Studies investigating the neuroprotective potential of drugs in adult healthy animals in experimental stroke do not represent the demographic of patients, which frequently have co-morbidities . Therefore, is important to utilise co-morbid animals in the research of experimental stroke. Also, the presence of co-morbidities, might attenuate neuroprotective effects in some drugs, as seen with hypertension and the experimental neuroprotective agent NXY-059 . In this current preliminary study, only the risk factors of age and hypertension were investigated but other significant risk factors of stroke that were not investigated here include; obesity , diabetes  and gender , which are also overlooked in experimental stroke studies. Also, this study has failed to take into account the combination of risk factors such as age and gender. It would be useful to consider, that whilst pre-menopausal females represent the population group with the lowest risk of stroke, post-menopausal females represent the group at higher risk . Therefore, further investigation is needed in aged female animals along with long-term functional/pathological assessment of outcome which will also permit the study of the effect of neuronal plasticity on recovery.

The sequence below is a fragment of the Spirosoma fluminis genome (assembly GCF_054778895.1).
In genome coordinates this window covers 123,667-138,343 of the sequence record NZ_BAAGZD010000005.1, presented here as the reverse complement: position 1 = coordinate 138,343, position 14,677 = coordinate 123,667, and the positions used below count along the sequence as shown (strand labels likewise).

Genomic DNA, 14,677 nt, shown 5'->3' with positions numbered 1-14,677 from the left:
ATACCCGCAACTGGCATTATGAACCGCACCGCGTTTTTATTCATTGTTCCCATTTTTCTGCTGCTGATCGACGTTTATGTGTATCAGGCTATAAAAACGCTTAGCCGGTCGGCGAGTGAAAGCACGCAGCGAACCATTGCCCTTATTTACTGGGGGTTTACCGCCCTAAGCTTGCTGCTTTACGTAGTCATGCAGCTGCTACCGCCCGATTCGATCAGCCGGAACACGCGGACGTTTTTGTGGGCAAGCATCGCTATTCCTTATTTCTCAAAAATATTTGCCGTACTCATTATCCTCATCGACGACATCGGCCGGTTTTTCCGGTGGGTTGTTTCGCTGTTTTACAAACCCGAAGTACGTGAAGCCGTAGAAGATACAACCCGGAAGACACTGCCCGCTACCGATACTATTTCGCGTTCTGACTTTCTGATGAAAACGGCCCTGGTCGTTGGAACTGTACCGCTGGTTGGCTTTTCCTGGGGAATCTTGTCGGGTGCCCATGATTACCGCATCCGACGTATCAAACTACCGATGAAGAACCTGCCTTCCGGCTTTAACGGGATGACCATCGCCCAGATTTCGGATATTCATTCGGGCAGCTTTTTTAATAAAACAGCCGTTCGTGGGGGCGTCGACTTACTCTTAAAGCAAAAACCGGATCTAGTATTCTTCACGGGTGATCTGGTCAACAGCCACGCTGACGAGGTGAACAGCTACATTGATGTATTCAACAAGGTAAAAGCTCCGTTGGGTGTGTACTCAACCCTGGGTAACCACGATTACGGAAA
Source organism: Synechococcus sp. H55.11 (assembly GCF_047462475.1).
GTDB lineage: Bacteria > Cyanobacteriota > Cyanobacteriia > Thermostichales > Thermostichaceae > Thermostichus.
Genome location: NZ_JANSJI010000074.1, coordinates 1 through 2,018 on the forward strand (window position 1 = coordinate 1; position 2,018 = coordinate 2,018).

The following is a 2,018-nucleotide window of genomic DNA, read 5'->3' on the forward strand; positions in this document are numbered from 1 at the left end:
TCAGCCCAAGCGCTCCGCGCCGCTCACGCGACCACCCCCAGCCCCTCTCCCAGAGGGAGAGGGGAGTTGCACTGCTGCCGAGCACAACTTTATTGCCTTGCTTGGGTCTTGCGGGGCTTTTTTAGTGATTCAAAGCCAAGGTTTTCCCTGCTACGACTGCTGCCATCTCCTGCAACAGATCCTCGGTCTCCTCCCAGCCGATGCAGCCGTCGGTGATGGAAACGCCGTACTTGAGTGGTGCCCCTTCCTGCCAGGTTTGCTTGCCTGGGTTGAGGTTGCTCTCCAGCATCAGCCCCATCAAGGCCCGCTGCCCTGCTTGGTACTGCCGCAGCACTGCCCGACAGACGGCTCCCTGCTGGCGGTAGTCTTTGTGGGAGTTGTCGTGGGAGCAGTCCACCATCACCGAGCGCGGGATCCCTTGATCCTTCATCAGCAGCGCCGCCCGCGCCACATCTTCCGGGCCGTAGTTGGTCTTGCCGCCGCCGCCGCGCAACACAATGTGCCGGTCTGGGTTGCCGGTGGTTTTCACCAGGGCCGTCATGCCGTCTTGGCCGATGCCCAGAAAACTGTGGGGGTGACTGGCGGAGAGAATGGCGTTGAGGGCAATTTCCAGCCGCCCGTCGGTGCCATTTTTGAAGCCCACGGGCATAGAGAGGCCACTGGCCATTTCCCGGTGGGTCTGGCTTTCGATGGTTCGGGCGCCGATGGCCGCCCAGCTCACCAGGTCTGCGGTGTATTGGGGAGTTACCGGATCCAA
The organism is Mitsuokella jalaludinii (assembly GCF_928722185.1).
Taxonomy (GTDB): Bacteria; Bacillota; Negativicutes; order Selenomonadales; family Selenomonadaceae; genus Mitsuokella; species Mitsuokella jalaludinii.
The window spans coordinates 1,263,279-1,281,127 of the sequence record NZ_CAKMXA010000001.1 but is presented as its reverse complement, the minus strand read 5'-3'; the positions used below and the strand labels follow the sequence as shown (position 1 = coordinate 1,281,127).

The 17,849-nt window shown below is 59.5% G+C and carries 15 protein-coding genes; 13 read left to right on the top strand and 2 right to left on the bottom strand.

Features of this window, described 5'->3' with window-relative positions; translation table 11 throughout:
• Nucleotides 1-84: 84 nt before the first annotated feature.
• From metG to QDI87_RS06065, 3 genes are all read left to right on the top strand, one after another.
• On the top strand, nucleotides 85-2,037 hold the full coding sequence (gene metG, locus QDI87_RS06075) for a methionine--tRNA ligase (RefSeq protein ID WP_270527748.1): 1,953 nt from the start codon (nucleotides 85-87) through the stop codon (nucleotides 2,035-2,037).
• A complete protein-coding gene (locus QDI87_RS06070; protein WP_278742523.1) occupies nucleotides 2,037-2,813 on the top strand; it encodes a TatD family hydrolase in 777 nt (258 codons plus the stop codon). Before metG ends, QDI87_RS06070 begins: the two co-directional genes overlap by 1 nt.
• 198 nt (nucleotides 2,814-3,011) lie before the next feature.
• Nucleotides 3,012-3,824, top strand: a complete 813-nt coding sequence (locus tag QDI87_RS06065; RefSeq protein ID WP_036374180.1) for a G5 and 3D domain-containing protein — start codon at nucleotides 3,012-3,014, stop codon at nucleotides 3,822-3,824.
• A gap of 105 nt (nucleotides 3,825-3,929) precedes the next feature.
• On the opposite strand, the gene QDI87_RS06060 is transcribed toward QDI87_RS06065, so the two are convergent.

Progesterone treatment, initiated post-ischemia, was effective on conferring functional improvement in healthy, adult mice. In addition, such protective effects were observed when delivery of progesterone was sustained thus negating the requirement for repeated injections which results in peaks and troughs of progesterone levels. Any future clinical trials evaluating neuroprotection of progesterone in stroke would need to use a method of dosing that achieved a steady state concentration lasting several days, e.g. infusion or long-acting vaginal/rectal administration. Aged animals have an increased sensitivity to MCAO and did not display, in the outcomes measured here, any benefit from progesterone treatment. Hypertensive BPH/2 mice are a potential hypertensive model and had better functional outcomes after treatment with intraperitoneally administered progesterone, compared to non-treated hypertensive animals.
Experiments were carried out in accordance with the UK Animals (Scientific Procedures) Act, 1986 (Project License 40/3207) and were approved by the University of Nottingham ethics review process. Twenty five adult male C57 Bl/6 mice (15–25 weeks) were used, weighing between 25.9 and 41.2 g at the time of injection. The aged group was comprised of 15 aged male C57 Bl/6 mice (61–65 weeks), weighing between 34.10 and 46.5 g at the time of injection. Nine male BPH2/2 (hypertensive) mice (28–37 weeks) were used, weighing between 21.9 and 34.8 g at the time of occlusion (5 progesterone treated and 4 non-treated animals). No differences were seen in body weight between treatment groups. All mice were assigned a code by a non-experimenter and assigned randomly to different treatment groups. During all surgical procedures and behavioural tests the experimenter was blinded to treatment.